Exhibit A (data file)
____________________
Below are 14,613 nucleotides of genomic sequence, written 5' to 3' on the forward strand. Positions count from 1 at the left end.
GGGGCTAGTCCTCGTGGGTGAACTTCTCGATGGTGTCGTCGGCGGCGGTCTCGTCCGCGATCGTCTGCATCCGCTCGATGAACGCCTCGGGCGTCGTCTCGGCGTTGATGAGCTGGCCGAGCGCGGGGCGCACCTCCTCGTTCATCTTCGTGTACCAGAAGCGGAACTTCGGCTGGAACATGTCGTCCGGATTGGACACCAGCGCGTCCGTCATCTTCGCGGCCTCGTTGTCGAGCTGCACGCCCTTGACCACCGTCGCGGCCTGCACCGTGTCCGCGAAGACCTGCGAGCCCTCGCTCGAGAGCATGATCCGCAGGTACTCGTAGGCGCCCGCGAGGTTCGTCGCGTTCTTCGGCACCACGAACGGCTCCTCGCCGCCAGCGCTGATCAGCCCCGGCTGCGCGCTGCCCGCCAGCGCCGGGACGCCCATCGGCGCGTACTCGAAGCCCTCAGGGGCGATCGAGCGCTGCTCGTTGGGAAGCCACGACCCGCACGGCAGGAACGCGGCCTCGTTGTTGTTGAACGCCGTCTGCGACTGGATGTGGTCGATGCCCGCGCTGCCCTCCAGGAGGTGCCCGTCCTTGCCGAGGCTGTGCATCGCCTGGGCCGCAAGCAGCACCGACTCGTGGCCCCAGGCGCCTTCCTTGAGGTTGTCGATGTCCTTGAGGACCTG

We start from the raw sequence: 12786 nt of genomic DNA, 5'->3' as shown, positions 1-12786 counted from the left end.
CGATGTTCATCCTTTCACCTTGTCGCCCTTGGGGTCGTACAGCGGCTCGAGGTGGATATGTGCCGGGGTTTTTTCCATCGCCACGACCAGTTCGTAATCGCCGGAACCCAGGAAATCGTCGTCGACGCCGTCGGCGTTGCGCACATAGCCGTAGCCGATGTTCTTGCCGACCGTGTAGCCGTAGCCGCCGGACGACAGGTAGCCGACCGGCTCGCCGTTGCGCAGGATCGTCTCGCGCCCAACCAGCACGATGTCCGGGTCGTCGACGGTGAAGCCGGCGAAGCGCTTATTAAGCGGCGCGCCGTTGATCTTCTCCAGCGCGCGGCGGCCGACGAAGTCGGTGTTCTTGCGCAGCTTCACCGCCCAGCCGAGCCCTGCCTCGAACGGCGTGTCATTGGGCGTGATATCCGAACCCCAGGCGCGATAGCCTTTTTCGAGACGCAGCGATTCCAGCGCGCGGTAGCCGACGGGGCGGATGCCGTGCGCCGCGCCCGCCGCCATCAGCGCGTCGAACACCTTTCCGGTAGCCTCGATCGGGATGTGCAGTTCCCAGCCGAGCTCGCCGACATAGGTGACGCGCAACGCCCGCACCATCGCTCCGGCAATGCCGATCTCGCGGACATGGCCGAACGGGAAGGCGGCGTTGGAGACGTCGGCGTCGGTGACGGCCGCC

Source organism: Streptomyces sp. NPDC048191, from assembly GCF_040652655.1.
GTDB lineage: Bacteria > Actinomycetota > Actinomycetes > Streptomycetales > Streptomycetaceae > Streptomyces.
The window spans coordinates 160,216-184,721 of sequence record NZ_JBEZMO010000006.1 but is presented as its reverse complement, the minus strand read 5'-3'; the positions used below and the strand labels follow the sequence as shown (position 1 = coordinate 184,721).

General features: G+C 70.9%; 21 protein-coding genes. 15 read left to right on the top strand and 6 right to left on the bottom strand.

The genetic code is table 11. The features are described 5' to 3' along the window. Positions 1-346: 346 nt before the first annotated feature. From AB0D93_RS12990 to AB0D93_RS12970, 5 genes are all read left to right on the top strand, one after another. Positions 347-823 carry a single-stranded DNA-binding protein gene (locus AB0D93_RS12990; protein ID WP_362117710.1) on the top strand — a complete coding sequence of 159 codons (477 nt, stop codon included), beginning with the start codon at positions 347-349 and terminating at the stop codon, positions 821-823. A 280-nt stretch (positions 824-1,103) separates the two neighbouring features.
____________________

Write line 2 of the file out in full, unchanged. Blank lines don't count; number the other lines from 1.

GGGGCTAGTCCTCGTGGGTGAACTTCTCGATGGTGTCGTCGGCGGCGGTCTCGTCCGCGATCGTCTGCATCCGCTCGATGAACGCCTCGGGCGTCGTCTCGGCGTTGATGAGCTGGCCGAGCGCGGGGCGCACCTCCTCGTTCATCTTCGTGTACCAGAAGCGGAACTTCGGCTGGAACATGTCGTCCGGATTGGACACCAGCGCGTCCGTCATCTTCGCGGCCTCGTTGTCGAGCTGCACGCCCTTGACCACCGTCGCGGCCTGCACCGTGTCCGCGAAGACCTGCGAGCCCTCGCTCGAGAGCATGATCCGCAGGTACTCGTAGGCGCCCGCGAGGTTCGTCGCGTTCTTCGGCACCACGAACGGCTCCTCGCCGCCAGCGCTGATCAGCCCCGGCTGCGCGCTGCCCGCCAGCGCCGGGACGCCCATCGGCGCGTACTCGAAGCCCTCAGGGGCGATCGAGCGCTGCTCGTTGGGAAGCCACGACCCGCACGGCAGGAACGCGGCCTCGTTGTTGTTGAACGCCGTCTGCGACTGGATGTGGTCGATGCCCGCGCTGCCCTCCAGGAGGTGCCCGTCCTTGCCGAGGCTGTGCATCGCCTGGGCCGCAAGCAGCACCGACTCGTGGCCCCAGGCGCCTTCCTTGAGGTTGTCGATGTCCTTGAGGACCTG